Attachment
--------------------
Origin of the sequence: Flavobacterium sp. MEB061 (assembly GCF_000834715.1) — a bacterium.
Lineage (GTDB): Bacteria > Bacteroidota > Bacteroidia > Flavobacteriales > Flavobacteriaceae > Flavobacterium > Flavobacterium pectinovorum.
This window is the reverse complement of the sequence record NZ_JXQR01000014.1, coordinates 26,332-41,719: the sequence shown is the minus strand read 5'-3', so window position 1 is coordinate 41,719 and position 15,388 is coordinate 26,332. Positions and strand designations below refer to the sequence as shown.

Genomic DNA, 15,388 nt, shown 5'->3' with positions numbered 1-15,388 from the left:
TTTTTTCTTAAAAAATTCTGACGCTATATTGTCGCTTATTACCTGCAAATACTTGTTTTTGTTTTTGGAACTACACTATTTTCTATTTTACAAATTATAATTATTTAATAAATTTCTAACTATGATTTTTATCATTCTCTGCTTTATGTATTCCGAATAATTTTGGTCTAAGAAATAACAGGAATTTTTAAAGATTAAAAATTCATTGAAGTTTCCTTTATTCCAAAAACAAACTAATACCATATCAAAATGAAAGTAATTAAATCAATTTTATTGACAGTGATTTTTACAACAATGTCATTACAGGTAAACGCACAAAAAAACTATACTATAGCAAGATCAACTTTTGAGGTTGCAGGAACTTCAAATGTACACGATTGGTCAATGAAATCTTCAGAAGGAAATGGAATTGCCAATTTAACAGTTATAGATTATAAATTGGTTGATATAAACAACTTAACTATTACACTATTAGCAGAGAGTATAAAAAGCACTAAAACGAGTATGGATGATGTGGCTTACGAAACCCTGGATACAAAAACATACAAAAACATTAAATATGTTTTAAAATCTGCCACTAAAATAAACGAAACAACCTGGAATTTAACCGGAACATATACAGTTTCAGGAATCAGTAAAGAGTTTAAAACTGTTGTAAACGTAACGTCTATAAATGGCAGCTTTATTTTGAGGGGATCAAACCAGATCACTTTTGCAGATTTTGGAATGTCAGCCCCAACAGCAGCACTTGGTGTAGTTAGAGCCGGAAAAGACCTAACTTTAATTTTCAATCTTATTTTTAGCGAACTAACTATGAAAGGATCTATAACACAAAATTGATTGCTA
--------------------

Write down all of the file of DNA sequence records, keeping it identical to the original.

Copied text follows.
Origin of the sequence: Flavobacterium sp. MEB061 (assembly GCF_000834715.1) — a bacterium.
Lineage (GTDB): Bacteria > Bacteroidota > Bacteroidia > Flavobacteriales > Flavobacteriaceae > Flavobacterium > Flavobacterium pectinovorum.
This window is the reverse complement of the sequence record NZ_JXQR01000014.1, coordinates 26,332-41,719: the sequence shown is the minus strand read 5'-3', so window position 1 is coordinate 41,719 and position 15,388 is coordinate 26,332. Positions and strand designations below refer to the sequence as shown.

Genomic DNA, 15,388 nt, shown 5'->3' with positions numbered 1-15,388 from the left:
TTTTTTCTTAAAAAATTCTGACGCTATATTGTCGCTTATTACCTGCAAATACTTGTTTTTGTTTTTGGAACTACACTATTTTCTATTTTACAAATTATAATTATTTAATAAATTTCTAACTATGATTTTTATCATTCTCTGCTTTATGTATTCCGAATAATTTTGGTCTAAGAAATAACAGGAATTTTTAAAGATTAAAAATTCATTGAAGTTTCCTTTATTCCAAAAACAAACTAATACCATATCAAAATGAAAGTAATTAAATCAATTTTATTGACAGTGATTTTTACAACAATGTCATTACAGGTAAACGCACAAAAAAACTATACTATAGCAAGATCAACTTTTGAGGTTGCAGGAACTTCAAATGTACACGATTGGTCAATGAAATCTTCAGAAGGAAATGGAATTGCCAATTTAACAGTTATAGATTATAAATTGGTTGATATAAACAACTTAACTATTACACTATTAGCAGAGAGTATAAAAAGCACTAAAACGAGTATGGATGATGTGGCTTACGAAACCCTGGATACAAAAACATACAAAAACATTAAATATGTTTTAAAATCTGCCACTAAAATAAACGAAACAACCTGGAATTTAACCGGAACATATACAGTTTCAGGAATCAGTAAAGAGTTTAAAACTGTTGTAAACGTAACGTCTATAAATGGCAGCTTTATTTTGAGGGGATCAAACCAGATCACTTTTGCAGATTTTGGAATGTCAGCCCCAACAGCAGCACTTGGTGTAGTTAGAGCCGGAAAAGACCTAACTTTAATTTTCAATCTTATTTTTAGCGAACTAACTATGAAAGGATCTATAACACAAAATTGATTGCTA